Challenge Engaging and Retaining Workers
Participants in the 25-29 age group may have limited or inconsistent work experience. Some may also have academic or confidence barriers. Engaging and retaining these participants, according to TechHire grantees, requires hands-on attention. This means both careful and systematic assessment when candidates apply to the program, and recurrent follow-up and check-ins over throughout. An effective assessment helps applicants envision a career pathway, using data about their work and personal history to outline a trajectory – both what led them to training, and possible paths that lie ahead.
For WorkSystems, a TechHire grantee in the Pacific Northwest, their career coach’s trusting relationship with participants is pivotal to engagement. In the coach’s view, this relationship needs to be consistent throughout the process so that participants can see that the coach is rooting for their success. WorkSystem’s coach stresses the value of paying attention to personal details--such as an upcoming birthday--as an aid to building an engaged relationship.
A crucial lesson for keeping participants engaged is the power of the cohort. The relationships among peers can be a source of support as well as personal accountability, while helping participants manage the tactical and academic challenges arising in an intensive training program. This could include letting peers know if one has to miss a class, is running late, or needs course materials or study assistance. The bonds formed among fellow participants can be a source of social capital extending beyond the program, for both personal support and professional networking. JFF’s Lucretia Murphy offers an example from “Accelerate Texas” (ATX), a program geared to integrating technical training with education in basic skills. At the start of Galveston Community College’s ATX initiative,
At the beginning of the program, the instructor gives people an opportunity to break into small groups or pairs to work together in study groups, peer support, etc. Individuals share contact information (e.g. phone, address) and then they commit to check on each other if they miss class, if they are struggling with assignments etc. Each individual also agrees to make sure their partner, team has updated information.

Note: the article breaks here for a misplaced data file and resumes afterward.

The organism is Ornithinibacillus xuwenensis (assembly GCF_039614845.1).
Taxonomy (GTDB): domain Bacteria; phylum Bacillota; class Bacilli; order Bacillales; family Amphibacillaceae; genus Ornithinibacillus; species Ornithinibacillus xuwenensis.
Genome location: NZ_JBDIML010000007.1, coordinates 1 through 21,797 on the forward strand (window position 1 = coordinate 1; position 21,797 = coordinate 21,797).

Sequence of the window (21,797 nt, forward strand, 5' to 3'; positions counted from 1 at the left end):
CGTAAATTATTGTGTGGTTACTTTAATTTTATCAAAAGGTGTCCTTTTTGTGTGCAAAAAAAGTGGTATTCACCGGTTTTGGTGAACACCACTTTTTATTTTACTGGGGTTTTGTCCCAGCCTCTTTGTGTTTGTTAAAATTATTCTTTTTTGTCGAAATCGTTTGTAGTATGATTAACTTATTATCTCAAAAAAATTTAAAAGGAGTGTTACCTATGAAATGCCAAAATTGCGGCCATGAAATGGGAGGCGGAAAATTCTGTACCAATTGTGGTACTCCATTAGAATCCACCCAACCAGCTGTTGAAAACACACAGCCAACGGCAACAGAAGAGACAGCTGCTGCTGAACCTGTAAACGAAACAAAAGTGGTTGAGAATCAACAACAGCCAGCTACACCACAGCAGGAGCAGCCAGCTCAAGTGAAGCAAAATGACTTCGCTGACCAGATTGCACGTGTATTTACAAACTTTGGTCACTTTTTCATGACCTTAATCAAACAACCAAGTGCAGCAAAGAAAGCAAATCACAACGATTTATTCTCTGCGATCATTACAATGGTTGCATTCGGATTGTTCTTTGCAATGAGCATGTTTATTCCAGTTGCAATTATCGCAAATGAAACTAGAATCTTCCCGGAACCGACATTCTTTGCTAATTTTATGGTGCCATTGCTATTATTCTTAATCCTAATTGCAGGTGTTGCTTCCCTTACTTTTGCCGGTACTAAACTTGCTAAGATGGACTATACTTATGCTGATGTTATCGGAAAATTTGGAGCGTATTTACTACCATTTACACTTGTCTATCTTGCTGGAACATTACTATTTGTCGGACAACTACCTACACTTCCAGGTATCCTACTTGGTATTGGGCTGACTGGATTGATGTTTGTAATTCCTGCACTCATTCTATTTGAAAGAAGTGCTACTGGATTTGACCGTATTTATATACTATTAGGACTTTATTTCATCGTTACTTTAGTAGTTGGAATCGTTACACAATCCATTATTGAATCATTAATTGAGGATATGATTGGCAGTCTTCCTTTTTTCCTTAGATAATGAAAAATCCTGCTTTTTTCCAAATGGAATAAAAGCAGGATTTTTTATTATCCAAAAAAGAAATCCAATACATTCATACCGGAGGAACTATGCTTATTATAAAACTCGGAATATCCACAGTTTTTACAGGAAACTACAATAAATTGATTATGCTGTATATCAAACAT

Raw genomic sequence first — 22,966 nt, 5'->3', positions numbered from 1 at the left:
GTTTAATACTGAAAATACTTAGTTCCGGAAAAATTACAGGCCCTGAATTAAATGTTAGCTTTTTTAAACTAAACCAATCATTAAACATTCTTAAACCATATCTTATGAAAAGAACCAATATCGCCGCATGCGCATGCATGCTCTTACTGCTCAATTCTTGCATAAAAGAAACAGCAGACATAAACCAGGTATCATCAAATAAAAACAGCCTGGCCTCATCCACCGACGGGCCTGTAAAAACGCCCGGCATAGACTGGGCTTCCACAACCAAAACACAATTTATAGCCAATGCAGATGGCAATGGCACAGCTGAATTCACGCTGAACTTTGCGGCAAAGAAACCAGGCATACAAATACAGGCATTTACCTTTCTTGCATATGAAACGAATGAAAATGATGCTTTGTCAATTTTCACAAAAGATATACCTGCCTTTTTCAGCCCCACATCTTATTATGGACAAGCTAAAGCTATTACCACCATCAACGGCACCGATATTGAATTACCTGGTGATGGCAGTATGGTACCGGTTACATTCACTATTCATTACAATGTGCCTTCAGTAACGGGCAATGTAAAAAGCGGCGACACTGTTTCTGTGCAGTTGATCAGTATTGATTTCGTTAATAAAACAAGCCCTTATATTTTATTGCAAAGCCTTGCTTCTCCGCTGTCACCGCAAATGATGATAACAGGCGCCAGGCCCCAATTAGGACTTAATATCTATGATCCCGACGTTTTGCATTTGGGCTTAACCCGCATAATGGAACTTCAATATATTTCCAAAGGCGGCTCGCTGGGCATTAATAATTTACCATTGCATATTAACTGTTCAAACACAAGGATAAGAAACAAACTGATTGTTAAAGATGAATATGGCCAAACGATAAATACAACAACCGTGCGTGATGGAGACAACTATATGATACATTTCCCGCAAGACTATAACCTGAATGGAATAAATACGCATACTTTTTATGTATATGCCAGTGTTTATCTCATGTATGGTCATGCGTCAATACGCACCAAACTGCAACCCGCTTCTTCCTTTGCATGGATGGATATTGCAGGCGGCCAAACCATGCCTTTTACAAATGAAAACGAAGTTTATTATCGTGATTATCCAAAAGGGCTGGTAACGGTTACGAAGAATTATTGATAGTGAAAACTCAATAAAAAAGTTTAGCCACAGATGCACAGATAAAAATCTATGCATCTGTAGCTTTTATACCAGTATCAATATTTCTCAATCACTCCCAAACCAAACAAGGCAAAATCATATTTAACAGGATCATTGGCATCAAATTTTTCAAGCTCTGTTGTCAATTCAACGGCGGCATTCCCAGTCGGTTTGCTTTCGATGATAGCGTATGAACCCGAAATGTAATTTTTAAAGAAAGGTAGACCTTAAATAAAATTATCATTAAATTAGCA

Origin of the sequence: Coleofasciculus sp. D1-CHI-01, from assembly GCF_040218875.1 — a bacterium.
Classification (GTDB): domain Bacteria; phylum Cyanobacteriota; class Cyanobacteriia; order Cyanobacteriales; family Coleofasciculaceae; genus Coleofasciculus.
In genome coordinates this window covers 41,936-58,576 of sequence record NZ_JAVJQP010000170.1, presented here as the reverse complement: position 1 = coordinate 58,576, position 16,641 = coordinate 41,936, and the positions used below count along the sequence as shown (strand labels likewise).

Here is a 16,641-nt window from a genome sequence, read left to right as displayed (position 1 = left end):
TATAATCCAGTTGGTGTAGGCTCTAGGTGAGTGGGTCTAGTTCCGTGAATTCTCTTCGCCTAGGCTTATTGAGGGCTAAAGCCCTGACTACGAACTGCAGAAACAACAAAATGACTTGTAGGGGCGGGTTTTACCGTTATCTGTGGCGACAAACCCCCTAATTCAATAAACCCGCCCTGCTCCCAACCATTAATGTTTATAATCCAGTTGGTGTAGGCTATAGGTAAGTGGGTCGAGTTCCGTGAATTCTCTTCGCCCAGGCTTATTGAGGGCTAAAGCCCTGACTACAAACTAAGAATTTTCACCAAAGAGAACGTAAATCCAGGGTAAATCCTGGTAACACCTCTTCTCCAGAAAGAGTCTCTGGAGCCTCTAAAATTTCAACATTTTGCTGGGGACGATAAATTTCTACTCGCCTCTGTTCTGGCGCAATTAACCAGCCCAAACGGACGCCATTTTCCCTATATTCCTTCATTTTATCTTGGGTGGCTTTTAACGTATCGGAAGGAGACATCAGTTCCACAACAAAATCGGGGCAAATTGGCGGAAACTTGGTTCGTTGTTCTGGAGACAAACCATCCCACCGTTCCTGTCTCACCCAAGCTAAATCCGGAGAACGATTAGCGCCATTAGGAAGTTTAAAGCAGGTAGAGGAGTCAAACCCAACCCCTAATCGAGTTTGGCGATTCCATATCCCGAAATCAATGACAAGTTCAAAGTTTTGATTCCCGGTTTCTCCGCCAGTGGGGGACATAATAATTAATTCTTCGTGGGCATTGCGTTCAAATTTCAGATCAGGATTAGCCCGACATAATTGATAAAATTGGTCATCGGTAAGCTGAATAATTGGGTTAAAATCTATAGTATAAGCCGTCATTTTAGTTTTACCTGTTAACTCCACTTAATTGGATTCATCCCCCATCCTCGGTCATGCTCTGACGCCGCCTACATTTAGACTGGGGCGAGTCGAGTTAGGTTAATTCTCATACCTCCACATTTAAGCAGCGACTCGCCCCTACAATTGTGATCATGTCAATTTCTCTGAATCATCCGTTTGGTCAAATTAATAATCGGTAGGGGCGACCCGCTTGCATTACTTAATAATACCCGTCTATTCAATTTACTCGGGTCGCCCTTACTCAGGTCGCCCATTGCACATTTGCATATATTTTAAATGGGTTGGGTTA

A final example of engagement shared by TechHire practitioners is the value of mentors in guiding participants, both during the training period and beyond. WorkSystems is currently recruiting mentors from the tech industry, with the hopes that the mentor can be a confidential resource for the mentee on the industry and to support their professional growth. The career coach will help participants prepare for the mentoring session and ground them in the career plan. The mentor can also introduce the mentee to professional associations that can jumpstart the process of career development.
Promoting Persistence Through Comprehensive Student Supports. 2014. By JFF. Link: https://www.jff.org/resources/promoting-persistence-through-comprehensive-supports/
- This brief offers examples of cost-effective strategies used by community colleges to support retention and persistence.
A Resource Guide for College and Career Navigators or Those Interested in Starting a Navigator Program. 2015/ Prepared by the Aspen Institute’s Workforce Strategies Initiative for Participants in the C2C Consortium. Link:
- http://www.aspenwsi.org/wordpress/wp-content/uploads/CareerNavigators.pdfThis resource guide contains links to a variety of materials that define the roles and responsibilities of career navigators and other support professionals, and provide models for supporting credential attainment and career success.